I’ve been expecting to see a Wandering Glider for some time now. On the 23rd of July one appeared at the Sailboat Pond in Catch the Wind. As their name implies, Wandering Gliders can show up just about anywhere.
These nonstop dragonflies are widespread in their distribution – cosmopolitan. They’re migratory. They lay eggs in just about any temporary body of water including ditches and rain puddles. Wandering Gliders prefer open spaces like fields, mud flats, and ponds where they constantly patrol back and forth. I often see these yellow-gold dragonflies zipping about parking lots. It’s not uncommon to see them trying to lay eggs on the hoods of cars. Apparently, they mistake the shiny surface of the car’s hood as a pool of water!
Another dragonfly that I discovered during this period was a Mocha Emerald — they’re brown overall and have green eyes. Unfortunately it was DOR (Dead on Road). These dragonflies are usually found at small, shaded, forested streams. This one was in Catch the Wind on the paved path near the Bird Feeders. There are several locations at the Museum where I would expect to see a Mocha Emerald. I found this one within a hundred yards of two such places.
We are entering what I call the season of the caterpillar. While there are certainly plenty of caterpillars out and about during spring and early summer, it’s now that some of the larger and more spectacular caterpillars begin to reveal themselves. They’re not always easy to find, but they do leave clues as to their presence. Partially chewed leaves and frass (caterpillar poop) on the upper surface of leaves or on the ground are good clues. We’re just on the fringe, early in the season, but we should begin to see more and more caterpillars as the season progresses and the caterpillars become more numerous and grow in size.
Early in this period, there were five Black-spotted Prominents on a two-foot Black Locust sapling along the path to Catch the Wind near the Bird Feeder Exhibit. The adults of these caterpillars belong to a family of mid-sized moths. The name prominent comes from the adult moth, not the caterpillar, and refers to tufts of long hair-like scales on the fore wings. However, most of the caterpillars of the various species of prominents have two tail-like projections on the rear end, some quite long and whip-like, which makes it easier to at least narrow down their identity as belonging to the prominent family, if not to species. These projections may appear to be antennae to any would be predator, but of course, the head is it at the other end of the caterpillar.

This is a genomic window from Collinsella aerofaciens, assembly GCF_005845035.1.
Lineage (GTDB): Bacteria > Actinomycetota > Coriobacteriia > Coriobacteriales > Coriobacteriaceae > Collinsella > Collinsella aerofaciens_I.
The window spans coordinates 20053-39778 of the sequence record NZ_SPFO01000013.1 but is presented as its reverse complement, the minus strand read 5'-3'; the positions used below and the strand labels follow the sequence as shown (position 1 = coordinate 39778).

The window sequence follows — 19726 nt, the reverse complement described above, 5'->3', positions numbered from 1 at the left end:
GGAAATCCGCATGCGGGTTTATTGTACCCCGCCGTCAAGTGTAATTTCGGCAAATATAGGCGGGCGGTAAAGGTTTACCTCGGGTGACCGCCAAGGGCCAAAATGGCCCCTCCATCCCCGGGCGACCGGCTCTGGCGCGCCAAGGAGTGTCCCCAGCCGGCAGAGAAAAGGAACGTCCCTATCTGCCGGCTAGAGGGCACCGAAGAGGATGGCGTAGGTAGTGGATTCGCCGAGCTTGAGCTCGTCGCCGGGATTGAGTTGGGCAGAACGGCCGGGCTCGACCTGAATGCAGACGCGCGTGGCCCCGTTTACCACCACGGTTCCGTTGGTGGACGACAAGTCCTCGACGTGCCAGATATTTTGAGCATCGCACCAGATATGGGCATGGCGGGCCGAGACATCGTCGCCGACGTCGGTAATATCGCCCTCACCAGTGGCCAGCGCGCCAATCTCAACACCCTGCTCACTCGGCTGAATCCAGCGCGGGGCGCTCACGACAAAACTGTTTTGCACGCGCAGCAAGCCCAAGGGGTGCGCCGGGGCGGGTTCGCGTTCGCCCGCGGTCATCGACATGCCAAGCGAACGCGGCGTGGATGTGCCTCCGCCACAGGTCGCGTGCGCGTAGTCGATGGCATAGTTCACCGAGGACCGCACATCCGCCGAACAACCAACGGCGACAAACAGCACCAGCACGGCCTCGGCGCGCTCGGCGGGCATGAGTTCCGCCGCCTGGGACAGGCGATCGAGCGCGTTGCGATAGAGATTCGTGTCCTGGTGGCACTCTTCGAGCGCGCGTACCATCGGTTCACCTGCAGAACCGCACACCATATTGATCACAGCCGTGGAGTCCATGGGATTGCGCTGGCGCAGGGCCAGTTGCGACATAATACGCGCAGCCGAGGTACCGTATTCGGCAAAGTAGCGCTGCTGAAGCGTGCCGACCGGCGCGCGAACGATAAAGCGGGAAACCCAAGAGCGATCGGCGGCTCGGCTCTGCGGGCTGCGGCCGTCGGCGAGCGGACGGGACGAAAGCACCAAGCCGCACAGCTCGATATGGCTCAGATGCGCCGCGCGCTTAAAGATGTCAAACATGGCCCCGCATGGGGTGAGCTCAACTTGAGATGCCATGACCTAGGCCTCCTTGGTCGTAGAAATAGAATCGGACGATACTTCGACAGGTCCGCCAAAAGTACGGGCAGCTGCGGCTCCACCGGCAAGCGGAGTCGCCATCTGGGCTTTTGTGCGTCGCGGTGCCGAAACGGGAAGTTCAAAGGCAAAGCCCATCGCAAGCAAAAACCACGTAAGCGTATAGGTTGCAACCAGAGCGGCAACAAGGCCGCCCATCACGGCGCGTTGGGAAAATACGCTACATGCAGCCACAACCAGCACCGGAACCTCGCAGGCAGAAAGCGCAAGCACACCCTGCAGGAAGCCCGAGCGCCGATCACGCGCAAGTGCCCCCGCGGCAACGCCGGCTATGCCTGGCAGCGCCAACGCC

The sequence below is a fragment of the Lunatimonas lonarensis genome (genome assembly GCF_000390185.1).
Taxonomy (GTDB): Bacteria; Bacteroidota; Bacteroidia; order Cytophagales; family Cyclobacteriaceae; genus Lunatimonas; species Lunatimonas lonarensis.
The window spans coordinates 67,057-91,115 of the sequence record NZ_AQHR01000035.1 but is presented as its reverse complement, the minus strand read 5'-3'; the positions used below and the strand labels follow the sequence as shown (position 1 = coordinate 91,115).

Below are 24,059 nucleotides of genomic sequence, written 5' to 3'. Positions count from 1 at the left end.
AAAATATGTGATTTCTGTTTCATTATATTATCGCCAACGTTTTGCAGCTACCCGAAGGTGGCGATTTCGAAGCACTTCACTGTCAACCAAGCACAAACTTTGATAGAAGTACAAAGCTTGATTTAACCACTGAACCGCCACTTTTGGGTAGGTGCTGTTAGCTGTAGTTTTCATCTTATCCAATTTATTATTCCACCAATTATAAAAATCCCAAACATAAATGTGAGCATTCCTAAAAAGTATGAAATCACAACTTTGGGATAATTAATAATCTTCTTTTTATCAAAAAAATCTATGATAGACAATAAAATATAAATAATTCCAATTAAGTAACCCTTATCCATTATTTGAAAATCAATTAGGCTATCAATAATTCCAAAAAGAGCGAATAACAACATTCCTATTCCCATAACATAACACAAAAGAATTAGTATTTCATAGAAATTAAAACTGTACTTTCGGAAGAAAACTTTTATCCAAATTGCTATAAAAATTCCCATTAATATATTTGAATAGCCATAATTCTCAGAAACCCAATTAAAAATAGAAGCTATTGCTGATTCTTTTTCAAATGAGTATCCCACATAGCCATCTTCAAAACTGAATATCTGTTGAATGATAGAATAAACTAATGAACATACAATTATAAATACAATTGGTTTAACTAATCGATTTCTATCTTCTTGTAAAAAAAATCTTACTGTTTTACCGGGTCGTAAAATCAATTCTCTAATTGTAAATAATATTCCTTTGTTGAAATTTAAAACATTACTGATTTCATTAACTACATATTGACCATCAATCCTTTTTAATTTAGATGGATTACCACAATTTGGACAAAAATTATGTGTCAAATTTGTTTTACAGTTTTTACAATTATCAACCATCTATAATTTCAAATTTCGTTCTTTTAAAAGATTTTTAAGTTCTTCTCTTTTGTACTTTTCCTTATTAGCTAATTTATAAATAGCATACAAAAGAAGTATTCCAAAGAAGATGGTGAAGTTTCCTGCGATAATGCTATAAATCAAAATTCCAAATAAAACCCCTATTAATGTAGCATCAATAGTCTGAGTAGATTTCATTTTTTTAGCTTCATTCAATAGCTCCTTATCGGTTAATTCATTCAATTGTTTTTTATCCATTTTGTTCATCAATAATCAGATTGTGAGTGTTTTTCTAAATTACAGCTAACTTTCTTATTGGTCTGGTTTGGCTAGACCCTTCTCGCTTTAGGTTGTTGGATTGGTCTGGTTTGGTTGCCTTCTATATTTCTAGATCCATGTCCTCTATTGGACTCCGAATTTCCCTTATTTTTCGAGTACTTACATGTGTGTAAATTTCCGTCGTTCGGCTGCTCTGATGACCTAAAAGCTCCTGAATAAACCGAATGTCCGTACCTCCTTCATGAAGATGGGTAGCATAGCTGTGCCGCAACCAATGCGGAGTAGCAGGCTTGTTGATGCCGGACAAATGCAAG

Although the Flower Garden in front of the Butterfly House has plenty of nectar-producing flowers at present, many of the flowers now blooming on the Explore the Wild/Catch the Wind Loop are not big nectar producers. What does that mean? It means that there aren’t many nectar-loving butterflies about in Explore the Wild and Catch the Wind, although a few Eastern-tailed Blues, Pearl Crescents, and Silver-spotted Skippers are still being seen.
Some butterflies don’t visit flowers, or nectar. Two of those species, Hackberry Emperor and Red-spotted Purple, are both on the scene. I’ve seen Hackberry Emperors off and on throughout the season. If you happen to be walking through Catch the Wind near the Bird Feeders and a brown butterfly starts buzzing around your head and body, it’s probably a Hackberry Emperor. These butterflies have a tendency to land on people, apparently to suck up salts from sweat.
Red-spotted Purples have only recently made an appearance. They are large black butterflies with iridescent blue on the hind wings. They do not have the “tails” on their hind wings as do the large black swallowtail butterflies in our area. Reddish spots can be seen when the butterfly folds its wings over its back. They fly rapidly and erratically. Don’t look for them on flowers but on the ground (especially wet ground) or sitting on a tree leaf.
Female Cicada Killers have emerged (see Explore the Wild Journal, July 1-15, 2008).
Great Golden Digger Wasps are also active at this time. These large wasps (not as large as Cicada Killers) also dig burrows in the ground. They stock their burrows with Katydids or Grasshoppers (image here). They visit flowers often, so keep an eye out for them on the Boneset or Goldenrod when it’s in bloom.
Greg Dodge is a professional naturalist as well as a writer, videographer and producer of natural history DVDs. His images have been used in various TV productions, museum displays, and corporate videos. Above all, he has a fascination and passion for all things natural.
He can be found Tuesday thru Saturday in Explore the Wild, Catch the Wind, or on the Dinosaur Trail. Ask him what’s new in the wild!